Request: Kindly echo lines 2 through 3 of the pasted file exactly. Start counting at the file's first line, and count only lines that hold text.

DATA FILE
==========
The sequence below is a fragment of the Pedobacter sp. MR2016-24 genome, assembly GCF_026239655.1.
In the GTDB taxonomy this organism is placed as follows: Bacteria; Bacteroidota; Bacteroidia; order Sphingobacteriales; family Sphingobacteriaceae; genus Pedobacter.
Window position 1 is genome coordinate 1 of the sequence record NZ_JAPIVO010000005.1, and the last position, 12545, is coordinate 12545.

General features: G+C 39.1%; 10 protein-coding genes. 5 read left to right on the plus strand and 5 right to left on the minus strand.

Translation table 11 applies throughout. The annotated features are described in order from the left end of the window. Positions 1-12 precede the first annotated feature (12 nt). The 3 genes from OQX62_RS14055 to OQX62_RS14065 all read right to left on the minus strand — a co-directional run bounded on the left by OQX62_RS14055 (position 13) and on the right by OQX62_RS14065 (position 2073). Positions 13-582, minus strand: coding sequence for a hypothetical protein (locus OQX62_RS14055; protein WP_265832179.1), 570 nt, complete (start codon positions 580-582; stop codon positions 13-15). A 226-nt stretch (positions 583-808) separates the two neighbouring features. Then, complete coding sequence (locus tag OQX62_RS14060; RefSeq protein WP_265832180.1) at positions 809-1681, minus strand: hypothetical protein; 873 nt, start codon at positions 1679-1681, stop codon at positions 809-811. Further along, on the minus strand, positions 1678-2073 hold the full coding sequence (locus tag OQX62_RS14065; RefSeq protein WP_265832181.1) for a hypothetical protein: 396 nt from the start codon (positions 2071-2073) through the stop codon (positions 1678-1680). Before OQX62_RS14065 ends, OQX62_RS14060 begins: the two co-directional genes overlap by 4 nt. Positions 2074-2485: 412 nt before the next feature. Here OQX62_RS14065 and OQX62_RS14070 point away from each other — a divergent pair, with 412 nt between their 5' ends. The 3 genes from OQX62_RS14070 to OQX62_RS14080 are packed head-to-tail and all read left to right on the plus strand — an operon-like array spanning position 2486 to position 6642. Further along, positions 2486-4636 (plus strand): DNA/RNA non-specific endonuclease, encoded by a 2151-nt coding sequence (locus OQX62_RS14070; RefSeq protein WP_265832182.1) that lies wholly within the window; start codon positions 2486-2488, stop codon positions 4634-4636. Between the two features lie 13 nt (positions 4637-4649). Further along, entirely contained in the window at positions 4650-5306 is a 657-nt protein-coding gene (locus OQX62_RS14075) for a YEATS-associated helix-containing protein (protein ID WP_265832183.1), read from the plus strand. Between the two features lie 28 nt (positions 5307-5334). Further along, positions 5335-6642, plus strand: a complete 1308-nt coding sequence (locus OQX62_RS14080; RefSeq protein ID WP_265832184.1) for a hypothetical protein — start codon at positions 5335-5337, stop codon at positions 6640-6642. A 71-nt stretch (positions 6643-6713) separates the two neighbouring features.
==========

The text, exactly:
In the GTDB taxonomy this organism is placed as follows: Bacteria; Bacteroidota; Bacteroidia; order Sphingobacteriales; family Sphingobacteriaceae; genus Pedobacter.
Window position 1 is genome coordinate 1 of the sequence record NZ_JAPIVO010000005.1, and the last position, 12545, is coordinate 12545.